Middle East tension: how worried should airline passengers be?

The shortest route on the surface of the planet between Perth in Western Australia and London Heathrow airport begins with thousands of miles of Indian Ocean before making landfall over Sri Lanka. The track clips a southwestern corner of, successively, India and Pakistan, before transiting Iran from end to end – eventually entering Turkey at its eastern frontier.

The straightest route then crosses the Black Sea, slicing across Russian-occupied Crimea before reaching Romania and all the usual European suspects en route to the UK’s busiest airport.

The path taken by the daily Qantas nonstop flight from Australia to the UK, QF9, has never followed exactly this track. The weather informs the pilots about the best course to follow. Geopolitics has an increasing say in their choice: Ukraine is off-limits, of course.

In the early hours of Friday morning, the flight crew took a very different route. Over northern Pakistan, the Boeing 787 headed north to keep clear of Afghanistan – then flew due east to find a way through the narrow gap between northern-most Iran and southern-most Russia.

The plane landed safely, about 45 minutes behind schedule. But so demanding is the route in terms of fuel that any significant diversion from the usual track can jeopardise the chances of reaching Heathrow without a pit stop for fuel.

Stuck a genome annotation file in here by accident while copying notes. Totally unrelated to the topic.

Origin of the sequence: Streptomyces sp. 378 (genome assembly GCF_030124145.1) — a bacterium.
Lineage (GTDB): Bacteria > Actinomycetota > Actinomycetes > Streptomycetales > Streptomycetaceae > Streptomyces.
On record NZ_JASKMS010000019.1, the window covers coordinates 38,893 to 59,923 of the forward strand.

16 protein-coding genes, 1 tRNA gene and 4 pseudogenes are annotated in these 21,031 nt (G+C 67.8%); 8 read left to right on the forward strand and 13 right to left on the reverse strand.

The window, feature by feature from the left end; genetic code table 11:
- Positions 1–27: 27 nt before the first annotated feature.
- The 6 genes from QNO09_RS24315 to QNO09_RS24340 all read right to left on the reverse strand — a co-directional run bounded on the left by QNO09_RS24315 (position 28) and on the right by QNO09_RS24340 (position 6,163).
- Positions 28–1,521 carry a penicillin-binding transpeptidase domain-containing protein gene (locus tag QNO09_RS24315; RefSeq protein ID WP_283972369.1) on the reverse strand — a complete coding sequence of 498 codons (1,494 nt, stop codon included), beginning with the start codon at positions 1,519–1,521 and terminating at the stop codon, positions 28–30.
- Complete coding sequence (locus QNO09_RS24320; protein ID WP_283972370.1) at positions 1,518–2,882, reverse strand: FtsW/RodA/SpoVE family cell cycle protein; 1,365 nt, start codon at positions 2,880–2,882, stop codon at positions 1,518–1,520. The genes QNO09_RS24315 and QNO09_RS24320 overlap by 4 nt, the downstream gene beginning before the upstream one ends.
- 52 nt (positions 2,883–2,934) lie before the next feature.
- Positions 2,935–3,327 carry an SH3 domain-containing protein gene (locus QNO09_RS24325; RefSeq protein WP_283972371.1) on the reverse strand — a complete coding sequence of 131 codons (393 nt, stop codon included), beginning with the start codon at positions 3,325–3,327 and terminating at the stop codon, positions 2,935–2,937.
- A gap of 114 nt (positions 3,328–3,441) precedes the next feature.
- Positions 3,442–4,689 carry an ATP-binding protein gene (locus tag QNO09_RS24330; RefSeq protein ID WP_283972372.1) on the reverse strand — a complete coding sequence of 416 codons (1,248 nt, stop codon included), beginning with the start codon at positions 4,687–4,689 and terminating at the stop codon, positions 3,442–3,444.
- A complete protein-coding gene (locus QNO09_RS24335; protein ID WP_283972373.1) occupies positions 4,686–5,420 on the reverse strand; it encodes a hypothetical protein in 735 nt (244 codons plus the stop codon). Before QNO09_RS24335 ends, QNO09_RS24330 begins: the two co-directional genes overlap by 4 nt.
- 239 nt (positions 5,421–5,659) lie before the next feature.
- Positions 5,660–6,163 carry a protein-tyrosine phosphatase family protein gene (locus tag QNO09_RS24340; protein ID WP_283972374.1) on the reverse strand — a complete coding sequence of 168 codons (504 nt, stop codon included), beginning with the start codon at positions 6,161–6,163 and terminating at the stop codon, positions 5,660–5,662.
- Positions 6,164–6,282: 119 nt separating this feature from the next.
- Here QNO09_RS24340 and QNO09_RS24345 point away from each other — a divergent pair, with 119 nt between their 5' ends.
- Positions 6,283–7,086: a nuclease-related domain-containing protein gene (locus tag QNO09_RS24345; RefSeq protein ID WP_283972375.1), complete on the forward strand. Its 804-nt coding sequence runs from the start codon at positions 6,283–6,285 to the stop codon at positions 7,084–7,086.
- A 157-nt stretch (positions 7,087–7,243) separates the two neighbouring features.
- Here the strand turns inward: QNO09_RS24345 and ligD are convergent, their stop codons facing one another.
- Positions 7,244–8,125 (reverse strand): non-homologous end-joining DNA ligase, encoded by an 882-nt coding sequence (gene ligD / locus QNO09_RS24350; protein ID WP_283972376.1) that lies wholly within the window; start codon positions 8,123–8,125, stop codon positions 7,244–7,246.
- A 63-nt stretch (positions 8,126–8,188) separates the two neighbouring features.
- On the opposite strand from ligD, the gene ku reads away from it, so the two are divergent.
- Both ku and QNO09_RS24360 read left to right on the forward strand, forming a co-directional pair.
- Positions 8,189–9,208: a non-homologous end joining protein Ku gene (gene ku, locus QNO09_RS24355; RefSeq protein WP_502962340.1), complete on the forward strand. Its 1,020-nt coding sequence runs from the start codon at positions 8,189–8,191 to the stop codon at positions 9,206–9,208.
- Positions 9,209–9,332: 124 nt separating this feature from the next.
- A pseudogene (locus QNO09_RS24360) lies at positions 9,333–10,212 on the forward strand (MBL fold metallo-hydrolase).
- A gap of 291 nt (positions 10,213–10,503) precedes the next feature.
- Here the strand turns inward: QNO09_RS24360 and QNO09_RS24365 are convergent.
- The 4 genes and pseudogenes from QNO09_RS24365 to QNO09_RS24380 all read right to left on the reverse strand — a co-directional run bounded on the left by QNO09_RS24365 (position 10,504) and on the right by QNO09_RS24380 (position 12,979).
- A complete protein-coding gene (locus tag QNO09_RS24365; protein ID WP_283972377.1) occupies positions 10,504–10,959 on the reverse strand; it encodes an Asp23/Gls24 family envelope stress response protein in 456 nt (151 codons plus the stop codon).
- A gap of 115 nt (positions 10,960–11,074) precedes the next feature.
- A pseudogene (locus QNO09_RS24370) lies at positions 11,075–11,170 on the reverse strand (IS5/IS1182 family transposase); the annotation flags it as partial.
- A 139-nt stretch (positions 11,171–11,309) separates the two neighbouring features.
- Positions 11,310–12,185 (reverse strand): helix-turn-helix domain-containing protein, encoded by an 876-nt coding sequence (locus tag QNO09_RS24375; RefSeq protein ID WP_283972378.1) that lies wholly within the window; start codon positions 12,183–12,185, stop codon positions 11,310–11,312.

Qantas has now suspended QF9 – modifying the flight number to QF209, and adding a stop in Singapore. (QF10, from London to Perth, can still make the nonstop home, due to the prevailing winds.) The Australian airline says ending the westbound nonstop is a temporary adjustment “due to the situation in parts of the Middle East”. But the decision has increased alarm among passengers who are likely to be flying to or through the region.

Long and winding: Path of Qantas flight QF9 from Perth to London Heathrow on 11-12 April (Flightradar24)

Zoe contacted me a few hours before her Emirates flight to Dubai, expressing strong concerns about safety. Would the airline re-route over Egypt and Saudi Arabia, giving a wide berth to everywhere from Israel to Iran?

I don’t know – but I do know that Emirates, like every other airline, has a serious group of people looking at safety at all times. They are wearily accustomed to avoiding patches of airspace where conflict might flare up.

A nervous flyer can point to two tragedies, both involving Ukraine, that between them killed hundreds of passengers and crew. Three months from now, the loved ones of the 298 passengers and crew aboard Malaysia Airlines flight MH17 will mark 10 years since a heinous act of mass murder. On 17 July 2014, the Boeing 777 departed from Amsterdam on a routine flight to Kuala Lumpur on a routine flightpath over Ukraine. A Buk missile belonging to the Russian army was fired at the jet from rebel-held territory in the east of the country.

Four years ago, the Iranian military shot down a Ukrainian passenger plane departing normally from Tehran to Kyiv after a chain of errors. All 176 passengers and crew aboard the Boeing 737 died. Tension in the region had risen sharply immediately before the crash, with Iran firing missiles at bases with US troops in Iraq.

With tension rising once again, should travellers in 2024 be fearful? All I can say is that I entrust my safety to the men and women flying the plane and the smart, informed people who are watching the world on their behalf. Aviation is astonishingly safe, and an obsession with risk management has made it so.

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